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Edward L. Pierce, Memoir and letters of Charles Sumner: volume 2, Chapter 28: the city Oration,—the true grandeur of nations.—an argument against war.—July 4, 1845.—Age 34. (search)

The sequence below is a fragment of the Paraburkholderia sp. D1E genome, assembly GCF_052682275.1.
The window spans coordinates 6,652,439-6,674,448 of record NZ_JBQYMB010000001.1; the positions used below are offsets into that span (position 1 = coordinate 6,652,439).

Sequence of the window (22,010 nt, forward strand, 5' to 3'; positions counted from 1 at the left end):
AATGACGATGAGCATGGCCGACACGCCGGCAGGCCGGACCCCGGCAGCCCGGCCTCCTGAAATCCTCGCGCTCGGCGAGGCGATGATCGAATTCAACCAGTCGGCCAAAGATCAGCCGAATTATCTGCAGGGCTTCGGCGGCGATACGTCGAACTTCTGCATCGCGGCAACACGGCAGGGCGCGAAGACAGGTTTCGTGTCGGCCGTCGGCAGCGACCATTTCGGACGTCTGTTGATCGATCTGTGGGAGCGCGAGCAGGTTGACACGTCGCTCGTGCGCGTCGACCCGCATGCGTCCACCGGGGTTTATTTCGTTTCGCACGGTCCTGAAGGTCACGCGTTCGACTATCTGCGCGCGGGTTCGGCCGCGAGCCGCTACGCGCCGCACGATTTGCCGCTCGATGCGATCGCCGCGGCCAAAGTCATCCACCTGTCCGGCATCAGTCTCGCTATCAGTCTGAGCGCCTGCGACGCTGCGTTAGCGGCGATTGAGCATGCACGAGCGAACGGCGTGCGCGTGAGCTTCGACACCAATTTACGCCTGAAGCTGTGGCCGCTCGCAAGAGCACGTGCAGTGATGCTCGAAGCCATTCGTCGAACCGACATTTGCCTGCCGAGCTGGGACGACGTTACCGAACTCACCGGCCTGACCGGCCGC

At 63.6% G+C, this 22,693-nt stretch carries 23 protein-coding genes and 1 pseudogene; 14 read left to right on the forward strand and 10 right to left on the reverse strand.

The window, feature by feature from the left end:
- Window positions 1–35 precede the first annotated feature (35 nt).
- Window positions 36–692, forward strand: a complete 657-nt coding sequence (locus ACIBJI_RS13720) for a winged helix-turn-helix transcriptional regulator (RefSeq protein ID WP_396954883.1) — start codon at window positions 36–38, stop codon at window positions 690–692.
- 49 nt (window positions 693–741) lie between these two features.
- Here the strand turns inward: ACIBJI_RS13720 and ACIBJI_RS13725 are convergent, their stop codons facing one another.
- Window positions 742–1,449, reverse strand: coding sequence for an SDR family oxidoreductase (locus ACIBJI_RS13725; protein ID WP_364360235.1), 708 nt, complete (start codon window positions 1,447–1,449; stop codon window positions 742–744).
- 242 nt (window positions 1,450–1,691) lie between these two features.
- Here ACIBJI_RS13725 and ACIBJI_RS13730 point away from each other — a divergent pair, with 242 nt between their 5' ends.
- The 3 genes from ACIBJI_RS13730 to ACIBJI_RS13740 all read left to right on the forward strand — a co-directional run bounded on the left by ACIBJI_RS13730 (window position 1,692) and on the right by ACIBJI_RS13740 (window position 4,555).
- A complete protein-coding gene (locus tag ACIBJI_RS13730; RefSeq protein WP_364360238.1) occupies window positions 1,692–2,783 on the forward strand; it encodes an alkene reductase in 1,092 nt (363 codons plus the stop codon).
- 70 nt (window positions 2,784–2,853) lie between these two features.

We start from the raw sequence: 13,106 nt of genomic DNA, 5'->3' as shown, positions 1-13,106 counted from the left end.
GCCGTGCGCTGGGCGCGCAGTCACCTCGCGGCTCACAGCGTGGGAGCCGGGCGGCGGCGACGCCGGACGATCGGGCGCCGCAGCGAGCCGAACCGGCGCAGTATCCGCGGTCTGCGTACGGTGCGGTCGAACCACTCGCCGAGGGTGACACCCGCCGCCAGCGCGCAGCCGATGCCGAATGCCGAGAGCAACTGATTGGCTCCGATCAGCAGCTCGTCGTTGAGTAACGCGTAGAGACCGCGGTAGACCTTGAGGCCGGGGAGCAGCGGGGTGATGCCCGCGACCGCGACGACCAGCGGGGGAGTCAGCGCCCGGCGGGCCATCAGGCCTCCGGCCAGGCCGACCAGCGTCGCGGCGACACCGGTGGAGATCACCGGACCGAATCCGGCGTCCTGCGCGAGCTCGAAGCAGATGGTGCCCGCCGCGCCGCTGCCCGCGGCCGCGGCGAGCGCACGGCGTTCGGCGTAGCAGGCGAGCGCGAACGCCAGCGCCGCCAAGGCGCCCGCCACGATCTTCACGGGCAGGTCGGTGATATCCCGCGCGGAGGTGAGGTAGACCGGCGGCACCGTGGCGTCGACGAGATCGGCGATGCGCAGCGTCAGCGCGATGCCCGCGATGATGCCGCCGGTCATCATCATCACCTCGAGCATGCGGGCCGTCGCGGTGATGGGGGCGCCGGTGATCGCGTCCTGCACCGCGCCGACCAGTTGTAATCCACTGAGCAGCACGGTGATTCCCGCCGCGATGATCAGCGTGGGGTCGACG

n war, tracts of the American Peace Society, journals, anti-every thing, Scriptural arguments, estimates of the cost of navies and armies, besides a great many smaller arms,—the pistols, hand-grenades, cutlasses, and so forth of the Peace Establishment,—are arranged in every part of the house, upstairs, downstairs, in the attics and in the cellars; to which Sumner added a postscript, that Felton had a vivid imagination and great play of style. The first city edition was published, August 9. Though unusually large, this edition was quickly exhausted, and followed by another of three thousand copies, which was also soon distributed. The booksellers, William D. Ticknor & Co., published another of two thousand copies, using the types of the city edition. The American Peace Society, Boston, printed four thousand copies, issuing three editions. The Society's types were also used with the Philadelphia imprint of Henry Long-streth. A year later it issued an abridgment, and in